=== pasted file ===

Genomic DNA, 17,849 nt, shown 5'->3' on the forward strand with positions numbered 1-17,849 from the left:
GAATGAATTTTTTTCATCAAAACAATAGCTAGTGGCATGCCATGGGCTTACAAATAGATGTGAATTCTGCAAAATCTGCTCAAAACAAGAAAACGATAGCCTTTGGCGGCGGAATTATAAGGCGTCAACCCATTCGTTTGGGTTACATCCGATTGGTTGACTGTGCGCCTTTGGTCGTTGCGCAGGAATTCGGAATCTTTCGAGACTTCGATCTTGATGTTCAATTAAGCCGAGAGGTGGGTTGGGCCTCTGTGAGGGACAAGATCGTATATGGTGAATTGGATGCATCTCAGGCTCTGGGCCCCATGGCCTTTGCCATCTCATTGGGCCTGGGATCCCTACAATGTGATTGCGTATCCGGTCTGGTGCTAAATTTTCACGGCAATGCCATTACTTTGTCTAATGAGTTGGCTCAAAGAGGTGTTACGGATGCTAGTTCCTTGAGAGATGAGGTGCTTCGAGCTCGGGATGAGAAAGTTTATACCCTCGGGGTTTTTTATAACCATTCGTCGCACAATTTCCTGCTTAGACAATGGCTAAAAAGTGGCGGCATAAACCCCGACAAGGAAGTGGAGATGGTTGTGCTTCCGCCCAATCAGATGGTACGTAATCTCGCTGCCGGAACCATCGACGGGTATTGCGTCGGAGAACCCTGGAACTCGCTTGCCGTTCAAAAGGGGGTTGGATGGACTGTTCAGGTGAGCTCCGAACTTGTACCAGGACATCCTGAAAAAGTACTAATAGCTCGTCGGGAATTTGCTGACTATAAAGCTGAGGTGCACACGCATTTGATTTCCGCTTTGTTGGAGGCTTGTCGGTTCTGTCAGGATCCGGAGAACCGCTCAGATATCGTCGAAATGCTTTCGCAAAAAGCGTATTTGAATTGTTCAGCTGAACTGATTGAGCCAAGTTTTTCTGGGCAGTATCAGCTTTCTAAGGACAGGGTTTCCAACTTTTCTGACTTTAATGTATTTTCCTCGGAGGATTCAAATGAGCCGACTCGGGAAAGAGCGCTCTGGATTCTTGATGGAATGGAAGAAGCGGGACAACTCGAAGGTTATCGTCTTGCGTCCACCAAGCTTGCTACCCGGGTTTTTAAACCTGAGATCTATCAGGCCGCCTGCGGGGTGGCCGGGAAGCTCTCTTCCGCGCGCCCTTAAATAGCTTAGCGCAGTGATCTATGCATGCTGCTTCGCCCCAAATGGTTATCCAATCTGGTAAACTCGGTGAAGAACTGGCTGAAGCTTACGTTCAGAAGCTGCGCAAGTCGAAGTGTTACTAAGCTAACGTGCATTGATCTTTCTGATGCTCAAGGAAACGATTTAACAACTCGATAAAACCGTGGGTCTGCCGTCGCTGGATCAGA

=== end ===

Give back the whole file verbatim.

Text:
Genomic DNA, 17,849 nt, shown 5'->3' on the forward strand with positions numbered 1-17,849 from the left:
GAATGAATTTTTTTCATCAAAACAATAGCTAGTGGCATGCCATGGGCTTACAAATAGATGTGAATTCTGCAAAATCTGCTCAAAACAAGAAAACGATAGCCTTTGGCGGCGGAATTATAAGGCGTCAACCCATTCGTTTGGGTTACATCCGATTGGTTGACTGTGCGCCTTTGGTCGTTGCGCAGGAATTCGGAATCTTTCGAGACTTCGATCTTGATGTTCAATTAAGCCGAGAGGTGGGTTGGGCCTCTGTGAGGGACAAGATCGTATATGGTGAATTGGATGCATCTCAGGCTCTGGGCCCCATGGCCTTTGCCATCTCATTGGGCCTGGGATCCCTACAATGTGATTGCGTATCCGGTCTGGTGCTAAATTTTCACGGCAATGCCATTACTTTGTCTAATGAGTTGGCTCAAAGAGGTGTTACGGATGCTAGTTCCTTGAGAGATGAGGTGCTTCGAGCTCGGGATGAGAAAGTTTATACCCTCGGGGTTTTTTATAACCATTCGTCGCACAATTTCCTGCTTAGACAATGGCTAAAAAGTGGCGGCATAAACCCCGACAAGGAAGTGGAGATGGTTGTGCTTCCGCCCAATCAGATGGTACGTAATCTCGCTGCCGGAACCATCGACGGGTATTGCGTCGGAGAACCCTGGAACTCGCTTGCCGTTCAAAAGGGGGTTGGATGGACTGTTCAGGTGAGCTCCGAACTTGTACCAGGACATCCTGAAAAAGTACTAATAGCTCGTCGGGAATTTGCTGACTATAAAGCTGAGGTGCACACGCATTTGATTTCCGCTTTGTTGGAGGCTTGTCGGTTCTGTCAGGATCCGGAGAACCGCTCAGATATCGTCGAAATGCTTTCGCAAAAAGCGTATTTGAATTGTTCAGCTGAACTGATTGAGCCAAGTTTTTCTGGGCAGTATCAGCTTTCTAAGGACAGGGTTTCCAACTTTTCTGACTTTAATGTATTTTCCTCGGAGGATTCAAATGAGCCGACTCGGGAAAGAGCGCTCTGGATTCTTGATGGAATGGAAGAAGCGGGACAACTCGAAGGTTATCGTCTTGCGTCCACCAAGCTTGCTACCCGGGTTTTTAAACCTGAGATCTATCAGGCCGCCTGCGGGGTGGCCGGGAAGCTCTCTTCCGCGCGCCCTTAAATAGCTTAGCGCAGTGATCTATGCATGCTGCTTCGCCCCAAATGGTTATCCAATCTGGTAAACTCGGTGAAGAACTGGCTGAAGCTTACGTTCAGAAGCTGCGCAAGTCGAAGTGTTACTAAGCTAACGTGCATTGATCTTTCTGATGCTCAAGGAAACGATTTAACAACTCGATAAAACCGTGGGTCTGCCGTCGCTGGATCAGA